[France (probably Paris), c. 1787].

Manuscript on paper, oblong 4to (225 x 310 mm), ff. [180], comprising 24 numbered gatherings, on paper ruled with ten staves, vocal score notated in brown ink on mostly three three-stave systems per page and comprising most of the recitatives and all the arias and choruses, beginning with Narbal’s song ‘N’ai je pas comme lui des entrailles’ (Act I, Scene 1) and ending with the final chorus ‘Le plaisir qui suit la tristesse’ (Act III, Scene 8); watermarks of three crescent moons and the initials ‘B V A’; dampstain at gutter of most leaves (sometimes rendering text and music a little faint), a few marginal tears and some dust soiling; unbound, some gatherings stitched together but the majority loose.


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A contemporary scribal manuscript of Johann Christoph Vogel’s opera Démophon, from the library of Christoph Willibald Gluck.

The opera was first performed posthumously at the Paris Opéra on 15 September 1789, Vogel having died on 15 June 1788.  The libretto, by Philippe Desrieux, was published by de Lormel in 1789, while Sieber printed the full score in 1790. ‘Among the musical qualities of this dramatically powerful work are the variety of recitative forms, the treatment of the woodwind as solo instruments and the harmonic colour of the choruses. The overture [not present in our manuscript], composed in monothematic sonata form, remained popular into the early nineteenth century, and was incorporated into Gardel’s ballet-pantomime Psyché (1790), which had more than 1000 performances at the Opéra between its première and 1829’ (New Grove).

Johann Christoph Vogel (1756–1788) studied with Georg Wilhelm Gruber in Nuremberg and with Joseph Riepel in Regensburg. He moved to Paris in 1776 and became one of Gluck’s most devoted followers. The first of his two operas, Le toison d’or, was dedicated to Gluck as ‘législateur de la musique’. Gluck responded in a letter dated Vienna, 3 August 1787: ‘I have received through M. Salieri a copy of your first opera, the Golden Fleece, which you wished to do me the honour of dedicating to me. My eyes no longer permit me to read; M. Salieri gave me the pleasure of listening on the harpsichord to this music, which I find worthy of the praises it has evoked in Paris. It is the dramatic talent which shines above all other qualities and it is on this that I congratulate you with all my heart. It is a talent that is all the more rare because it derives not from experience but from nature. The same M. Salieri has also told me all that he had heard in praise of your second work [Démophon], may it add to your reputation as much as I would wish and make you the most famous of artists’ (H. and E. H. Mueller von Asow, eds., The collected correspondence and papers of Christoph Willibald Gluck, 1962, pp. 208–9).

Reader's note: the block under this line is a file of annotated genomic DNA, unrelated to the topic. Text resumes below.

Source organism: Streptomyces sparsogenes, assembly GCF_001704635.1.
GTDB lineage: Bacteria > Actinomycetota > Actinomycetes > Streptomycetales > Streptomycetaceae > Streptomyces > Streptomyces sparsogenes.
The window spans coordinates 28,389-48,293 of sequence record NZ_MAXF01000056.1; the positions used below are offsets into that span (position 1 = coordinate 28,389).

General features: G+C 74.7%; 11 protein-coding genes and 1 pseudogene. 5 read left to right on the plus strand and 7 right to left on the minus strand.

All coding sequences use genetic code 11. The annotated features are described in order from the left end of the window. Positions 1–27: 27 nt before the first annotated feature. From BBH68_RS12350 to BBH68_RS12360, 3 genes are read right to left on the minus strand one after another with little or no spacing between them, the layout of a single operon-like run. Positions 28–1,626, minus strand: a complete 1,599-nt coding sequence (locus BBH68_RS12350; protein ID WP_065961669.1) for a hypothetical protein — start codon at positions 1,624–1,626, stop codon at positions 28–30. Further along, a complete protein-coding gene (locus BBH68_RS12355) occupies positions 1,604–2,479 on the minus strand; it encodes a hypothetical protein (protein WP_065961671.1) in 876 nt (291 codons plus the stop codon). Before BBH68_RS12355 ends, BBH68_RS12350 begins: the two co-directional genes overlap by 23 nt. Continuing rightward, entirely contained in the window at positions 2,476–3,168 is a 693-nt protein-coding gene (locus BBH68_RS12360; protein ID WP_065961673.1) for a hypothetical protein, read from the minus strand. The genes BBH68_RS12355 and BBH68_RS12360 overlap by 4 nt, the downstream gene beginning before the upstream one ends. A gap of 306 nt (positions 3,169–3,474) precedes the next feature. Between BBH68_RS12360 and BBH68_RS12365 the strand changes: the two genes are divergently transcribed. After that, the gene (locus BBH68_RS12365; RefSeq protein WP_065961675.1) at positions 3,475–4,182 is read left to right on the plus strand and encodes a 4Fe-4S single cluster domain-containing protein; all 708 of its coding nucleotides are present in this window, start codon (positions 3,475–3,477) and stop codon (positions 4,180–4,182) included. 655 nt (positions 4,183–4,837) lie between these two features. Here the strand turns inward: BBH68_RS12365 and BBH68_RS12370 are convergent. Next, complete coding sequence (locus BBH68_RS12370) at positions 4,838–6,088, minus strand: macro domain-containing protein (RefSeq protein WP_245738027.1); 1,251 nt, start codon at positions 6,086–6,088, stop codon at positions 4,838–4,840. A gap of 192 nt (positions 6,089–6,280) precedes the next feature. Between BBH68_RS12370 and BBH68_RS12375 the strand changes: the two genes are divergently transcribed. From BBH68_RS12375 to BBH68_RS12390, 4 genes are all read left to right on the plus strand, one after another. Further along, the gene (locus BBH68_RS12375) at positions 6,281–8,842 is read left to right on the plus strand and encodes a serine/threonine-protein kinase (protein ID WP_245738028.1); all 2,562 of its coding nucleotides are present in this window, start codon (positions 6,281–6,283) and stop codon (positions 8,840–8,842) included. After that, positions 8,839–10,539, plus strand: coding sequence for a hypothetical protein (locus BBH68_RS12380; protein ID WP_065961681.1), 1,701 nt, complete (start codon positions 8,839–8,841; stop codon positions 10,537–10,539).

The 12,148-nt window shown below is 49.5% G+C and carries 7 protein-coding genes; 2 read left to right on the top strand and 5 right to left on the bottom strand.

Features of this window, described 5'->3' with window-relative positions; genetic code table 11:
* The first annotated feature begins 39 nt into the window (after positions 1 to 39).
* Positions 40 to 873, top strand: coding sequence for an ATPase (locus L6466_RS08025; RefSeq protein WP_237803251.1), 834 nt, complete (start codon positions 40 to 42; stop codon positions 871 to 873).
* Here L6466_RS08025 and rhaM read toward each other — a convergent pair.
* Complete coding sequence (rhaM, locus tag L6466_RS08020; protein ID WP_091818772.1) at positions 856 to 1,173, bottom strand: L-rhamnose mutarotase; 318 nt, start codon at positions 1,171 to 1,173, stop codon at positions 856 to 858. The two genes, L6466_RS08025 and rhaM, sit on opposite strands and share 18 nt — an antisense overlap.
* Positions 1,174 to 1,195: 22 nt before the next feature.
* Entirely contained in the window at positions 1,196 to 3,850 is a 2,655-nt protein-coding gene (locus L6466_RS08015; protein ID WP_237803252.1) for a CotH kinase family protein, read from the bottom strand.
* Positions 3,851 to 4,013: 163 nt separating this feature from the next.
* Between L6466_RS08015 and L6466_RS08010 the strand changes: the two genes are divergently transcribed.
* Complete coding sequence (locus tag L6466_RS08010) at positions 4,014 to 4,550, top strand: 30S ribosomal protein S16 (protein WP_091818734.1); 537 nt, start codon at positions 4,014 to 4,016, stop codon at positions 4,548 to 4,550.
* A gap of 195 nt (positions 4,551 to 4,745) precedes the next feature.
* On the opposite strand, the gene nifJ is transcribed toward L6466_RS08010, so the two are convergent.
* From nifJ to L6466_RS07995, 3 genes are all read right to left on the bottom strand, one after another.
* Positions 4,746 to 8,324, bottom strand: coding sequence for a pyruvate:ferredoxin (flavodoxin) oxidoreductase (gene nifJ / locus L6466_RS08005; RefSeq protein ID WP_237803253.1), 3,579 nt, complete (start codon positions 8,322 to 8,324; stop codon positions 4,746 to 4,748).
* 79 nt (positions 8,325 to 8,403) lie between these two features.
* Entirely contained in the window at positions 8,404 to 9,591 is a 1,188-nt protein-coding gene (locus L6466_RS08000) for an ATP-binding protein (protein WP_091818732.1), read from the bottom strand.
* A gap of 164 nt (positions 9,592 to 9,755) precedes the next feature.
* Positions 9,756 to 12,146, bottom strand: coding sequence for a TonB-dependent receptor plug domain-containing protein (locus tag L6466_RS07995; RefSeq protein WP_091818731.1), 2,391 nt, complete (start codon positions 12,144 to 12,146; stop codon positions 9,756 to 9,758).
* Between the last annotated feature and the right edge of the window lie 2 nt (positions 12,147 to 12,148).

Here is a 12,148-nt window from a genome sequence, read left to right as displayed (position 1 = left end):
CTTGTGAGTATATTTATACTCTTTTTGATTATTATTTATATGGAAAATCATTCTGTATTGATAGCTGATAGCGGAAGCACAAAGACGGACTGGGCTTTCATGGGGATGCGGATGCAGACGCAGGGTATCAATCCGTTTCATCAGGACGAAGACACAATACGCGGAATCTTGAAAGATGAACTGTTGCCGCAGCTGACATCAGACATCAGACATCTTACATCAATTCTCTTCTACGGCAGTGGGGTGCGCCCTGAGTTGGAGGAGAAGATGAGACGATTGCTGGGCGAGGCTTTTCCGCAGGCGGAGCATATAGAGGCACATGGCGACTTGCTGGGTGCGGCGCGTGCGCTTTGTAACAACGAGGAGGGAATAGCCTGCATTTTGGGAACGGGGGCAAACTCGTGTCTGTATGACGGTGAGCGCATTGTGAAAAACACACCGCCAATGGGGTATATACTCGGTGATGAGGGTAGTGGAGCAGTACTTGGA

Provenance: from Gluck’s library, with his blind-stamped paper seal (a lyre and, below it, ‘Gluck’ in gothic letters) attached with red wax to the upper outer corner of the recto of the second leaf and again to the verso of the penultimate leaf. As Vogel did not begin writing the work until c. 1786, and since the manuscript presumably came into Gluck’s possession before his death on 15 November 1787, the manuscript can be dated to within (and probably towards the end of) this relatively narrow period. Like the manuscript of Le toison d’or, the present manuscript may conceivably have reached Gluck through the agency of Salieri, who returned to Vienna from Paris after the production of his Tarare (first performed at the Opéra on 8 June 1787).

See A. Ringer, ‘A German Gluckist in Pre-Revolutionary France’, in Music in the classic period: essays in honor of Barry S. Brook, New York, 1985, pp. 221–31.

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